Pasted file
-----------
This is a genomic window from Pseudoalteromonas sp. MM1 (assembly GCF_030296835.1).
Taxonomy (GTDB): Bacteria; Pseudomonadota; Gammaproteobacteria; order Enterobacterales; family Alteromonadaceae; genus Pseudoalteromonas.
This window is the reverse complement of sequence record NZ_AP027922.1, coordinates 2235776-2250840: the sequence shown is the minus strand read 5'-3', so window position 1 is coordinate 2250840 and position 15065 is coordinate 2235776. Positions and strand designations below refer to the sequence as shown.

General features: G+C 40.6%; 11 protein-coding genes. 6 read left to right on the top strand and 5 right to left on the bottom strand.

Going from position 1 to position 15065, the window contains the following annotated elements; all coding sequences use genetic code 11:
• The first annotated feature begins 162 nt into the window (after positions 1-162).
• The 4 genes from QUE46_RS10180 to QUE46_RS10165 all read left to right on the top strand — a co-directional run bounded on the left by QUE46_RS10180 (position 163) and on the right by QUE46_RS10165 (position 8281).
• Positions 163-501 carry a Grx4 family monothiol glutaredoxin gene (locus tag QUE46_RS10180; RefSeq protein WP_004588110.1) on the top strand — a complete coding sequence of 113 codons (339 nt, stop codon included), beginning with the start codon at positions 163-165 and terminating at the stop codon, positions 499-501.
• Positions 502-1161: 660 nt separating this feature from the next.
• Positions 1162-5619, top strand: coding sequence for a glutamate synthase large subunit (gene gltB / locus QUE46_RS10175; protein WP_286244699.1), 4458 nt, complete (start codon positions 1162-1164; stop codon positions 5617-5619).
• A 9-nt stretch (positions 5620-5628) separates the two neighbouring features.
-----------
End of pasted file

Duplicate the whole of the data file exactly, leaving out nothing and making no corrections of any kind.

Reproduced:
This is a genomic window from Pseudoalteromonas sp. MM1 (assembly GCF_030296835.1).
Taxonomy (GTDB): Bacteria; Pseudomonadota; Gammaproteobacteria; order Enterobacterales; family Alteromonadaceae; genus Pseudoalteromonas.
This window is the reverse complement of sequence record NZ_AP027922.1, coordinates 2235776-2250840: the sequence shown is the minus strand read 5'-3', so window position 1 is coordinate 2250840 and position 15065 is coordinate 2235776. Positions and strand designations below refer to the sequence as shown.

General features: G+C 40.6%; 11 protein-coding genes. 6 read left to right on the top strand and 5 right to left on the bottom strand.

Going from position 1 to position 15065, the window contains the following annotated elements; all coding sequences use genetic code 11:
• The first annotated feature begins 162 nt into the window (after positions 1-162).
• The 4 genes from QUE46_RS10180 to QUE46_RS10165 all read left to right on the top strand — a co-directional run bounded on the left by QUE46_RS10180 (position 163) and on the right by QUE46_RS10165 (position 8281).
• Positions 163-501 carry a Grx4 family monothiol glutaredoxin gene (locus tag QUE46_RS10180; RefSeq protein WP_004588110.1) on the top strand — a complete coding sequence of 113 codons (339 nt, stop codon included), beginning with the start codon at positions 163-165 and terminating at the stop codon, positions 499-501.
• Positions 502-1161: 660 nt separating this feature from the next.
• Positions 1162-5619, top strand: coding sequence for a glutamate synthase large subunit (gene gltB / locus QUE46_RS10175; protein WP_286244699.1), 4458 nt, complete (start codon positions 1162-1164; stop codon positions 5617-5619).
• A 9-nt stretch (positions 5620-5628) separates the two neighbouring features.